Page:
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The South China Sea as China

The South China Sea as China’ss Core 
Core
Interest: What Role for ASEAN?

Professor Carl Thayer
Presentation to ASEAN Studies Center 
American University Washington DC
American University, Washington, DC 
March 23, 2011
Background: 
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the South 
China Sea
China Sea
•Semi‐
enclosed sea
7 littoral 
•7 littoral
states
Competing Territorial Claims
Competing Territorial Claims
• Two
Two major island 
major island
archipelagoes
• Paracel Islands
• Spratly Islands
S tl I l d
Hydrocarbon & Fisheries Resources
Hydrocarbon & Fisheries Resources
Sea Lines of Communication ‐ SLOC
Sea Lines of Communication 
UN Convention on Law of the Sea
UN Convention on Law of the Sea
Taiwan and 
•Taiwan and
China make 
same claim
same claim
•China’s 
claim is
claim is 
based on a 
map 
map
produced by 
Nationalist 
Nationalist
Government 
in 1947
in 1947
The Philippines Claim
Kalayaan or Freedom Land
Chronology South China Sea
Chronology South China Sea
• Taiwan on Itu
Taiwan on Itu Aba since 1956
since 1956
• 1974 China seizes southern Paracels
• No Chinese presence prior to 1988
Chi i 988
– Chinese‐Vietnamese clash, China lodges forces on 
Johnson South Reef 
h h f
• 1992 China adopts Law on Territorial Waters
• Oil exploration and “scramble for the Spratlys”
• 1992 ASEAN issues Declaration
1992 ASEAN issues Declaration
ASEAN Declaration on South China Sea
ASEAN Declaration on South China Sea
Issued in  Manila, Philippines, 22 July 1992
Issued in Manila, Philippines, 22 July 1992
• 1. EMPHASIZE the necessity to resolve all 
sovereignty and jurisdictional issues
sovereignty and jurisdictional issues 
pertaining to the South China Sea by peaceful 
means, without resort to force;
• 2. URGE all parties concerned to exercise 
restraint with the view to creating a positive 
climate for the eventual resolution of all 
disputes
South China Sea Occupation
South China Sea

Claimants Features occupied Estimated troops
Vietnam 21‐22 900‐1,000
The Philippines 8‐9 600‐700
China 7‐10 900‐1,000
,
Malaysia 4‐5 230‐330
Taiwan 1 500‐600
Brunei 0 0
Chronology Spratly Islands
Chronology Spratly Islands
• 1995
1995 Mischief Reef occupied, ASEAN issues 
Mischief Reef occupied ASEAN issues
another Declaration
• 2002 Declaration on Conduct of Parties DOC
2002 Declaration on Conduct of Parties DOC
• 2005‐08 Chinese Naval base on Hainan Island
• 2007 China declares new Administrative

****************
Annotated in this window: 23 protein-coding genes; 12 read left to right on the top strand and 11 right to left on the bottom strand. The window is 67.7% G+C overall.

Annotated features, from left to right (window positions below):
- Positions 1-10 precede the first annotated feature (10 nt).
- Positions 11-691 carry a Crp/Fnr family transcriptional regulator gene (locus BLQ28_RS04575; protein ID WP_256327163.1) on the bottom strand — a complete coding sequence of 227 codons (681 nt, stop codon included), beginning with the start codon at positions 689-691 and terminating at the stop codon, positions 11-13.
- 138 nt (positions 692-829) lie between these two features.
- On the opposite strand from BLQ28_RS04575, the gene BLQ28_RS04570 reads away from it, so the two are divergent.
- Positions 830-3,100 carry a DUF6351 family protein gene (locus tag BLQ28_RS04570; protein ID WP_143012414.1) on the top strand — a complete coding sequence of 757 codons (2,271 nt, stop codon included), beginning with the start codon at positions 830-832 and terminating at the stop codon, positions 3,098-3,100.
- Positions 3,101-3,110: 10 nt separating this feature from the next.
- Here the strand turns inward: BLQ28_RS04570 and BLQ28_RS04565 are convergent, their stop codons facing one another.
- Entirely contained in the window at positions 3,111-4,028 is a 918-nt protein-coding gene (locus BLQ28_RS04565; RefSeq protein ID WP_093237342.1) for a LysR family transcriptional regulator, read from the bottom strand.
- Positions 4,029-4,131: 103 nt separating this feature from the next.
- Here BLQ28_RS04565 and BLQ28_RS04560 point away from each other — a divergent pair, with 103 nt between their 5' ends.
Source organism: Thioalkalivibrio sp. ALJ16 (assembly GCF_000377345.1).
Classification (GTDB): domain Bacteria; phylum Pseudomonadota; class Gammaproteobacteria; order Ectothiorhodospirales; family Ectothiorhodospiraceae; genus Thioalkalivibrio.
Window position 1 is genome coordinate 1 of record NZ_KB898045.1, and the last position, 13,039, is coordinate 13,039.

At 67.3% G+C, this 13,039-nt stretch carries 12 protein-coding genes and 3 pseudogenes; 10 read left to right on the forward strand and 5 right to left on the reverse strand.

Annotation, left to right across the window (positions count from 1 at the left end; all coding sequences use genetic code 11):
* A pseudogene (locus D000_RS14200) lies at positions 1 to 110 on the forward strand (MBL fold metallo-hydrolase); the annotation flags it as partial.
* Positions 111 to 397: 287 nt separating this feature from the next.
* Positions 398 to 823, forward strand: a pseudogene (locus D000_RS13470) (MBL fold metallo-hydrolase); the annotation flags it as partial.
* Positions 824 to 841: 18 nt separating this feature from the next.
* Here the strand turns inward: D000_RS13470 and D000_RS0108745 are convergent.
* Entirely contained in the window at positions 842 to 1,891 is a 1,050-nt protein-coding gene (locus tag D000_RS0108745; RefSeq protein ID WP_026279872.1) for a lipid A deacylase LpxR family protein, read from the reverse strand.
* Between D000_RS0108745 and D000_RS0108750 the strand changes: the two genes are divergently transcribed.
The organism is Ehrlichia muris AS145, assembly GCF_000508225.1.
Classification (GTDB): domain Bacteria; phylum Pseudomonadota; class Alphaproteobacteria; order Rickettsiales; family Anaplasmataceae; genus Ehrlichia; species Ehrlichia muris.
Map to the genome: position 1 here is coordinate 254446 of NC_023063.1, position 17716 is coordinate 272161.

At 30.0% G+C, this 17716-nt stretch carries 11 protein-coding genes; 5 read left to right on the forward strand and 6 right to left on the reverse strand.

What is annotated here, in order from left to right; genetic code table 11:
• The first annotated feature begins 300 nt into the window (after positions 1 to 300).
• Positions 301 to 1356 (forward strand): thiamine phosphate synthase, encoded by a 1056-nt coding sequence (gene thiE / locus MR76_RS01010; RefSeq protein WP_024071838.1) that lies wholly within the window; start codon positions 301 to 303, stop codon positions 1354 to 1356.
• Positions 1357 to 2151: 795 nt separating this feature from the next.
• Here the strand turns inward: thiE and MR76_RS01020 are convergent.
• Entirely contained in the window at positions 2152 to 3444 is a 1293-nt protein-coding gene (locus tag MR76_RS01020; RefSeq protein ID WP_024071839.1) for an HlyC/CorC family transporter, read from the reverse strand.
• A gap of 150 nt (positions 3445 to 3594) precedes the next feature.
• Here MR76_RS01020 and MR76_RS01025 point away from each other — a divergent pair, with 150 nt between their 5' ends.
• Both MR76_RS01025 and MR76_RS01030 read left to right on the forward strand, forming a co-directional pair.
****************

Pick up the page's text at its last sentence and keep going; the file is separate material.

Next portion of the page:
Region over South China Sea
• 2008‐present increased tensions draws US 
diplomatic intervention
p
China Occupies Mischief Reef
1995 ASEAN Declaration
1995 ASEAN Declaration
We call upon all parties to refrain from taking actions that 
p p g
destabilize the region and further threaten the peace and 
security of the South China Sea. We specifically call for 
the early resolution of the problems caused by recent
the early resolution of the problems caused by recent 
developments in Mischief Reef. 
We urge countries in the region to undertake cooperative 
activities which increase trust and confidence and 
i ii hi h i d fid d
promote stability in the area. 
We encourage all claimants and other countries in
We encourage all claimants and other countries in 
Southeast Asia to address the issue in various fora, 
including the Indonesia‐sponsored Workshop Series on 
Managing Potential Conflicts in the South China Sea
Managing Potential Conflicts in the South China Sea.
Chinese Construction on Mischief Reef
ASEAN Declaration on Conduct of 
Parties in the South China Sea
• 1995‐02 China‐ASEAN discussions on South 
China Sea results in DOC
• Non‐binding
• Geographic area not defined
g p
• Confidence building measures proposed
• First step towards a Code of Conduct
First step towards a Code of Conduct
• Joint Working Group to Implement DOC
Recent Developments
Recent Developments
• Vietnam’s Maritime Development 
p
Strategy 2015 (2007)
• Anti‐China students protests Vietnam
Anti China students protests Vietnam
• Chinese “invasion plan” and war of 
words on Internet
• China
China’ss unilateral imposition of annual 
unilateral imposition of annual
fishing bans
USNS Impeccable Incident March 2009
Extended Continental Shelf May 2009
China’s 
China s
Response to 
Claims for
Claims for 
Extended 
Continental 
Shelf
Core Interest
Core Interest
• U.S.
U.S. officials visiting Beijing reported that 
officials visiting Beijing reported that
China identified the South China Sea as a 
“core interest” (March 2010)
( )
• Unclear which Chinese official made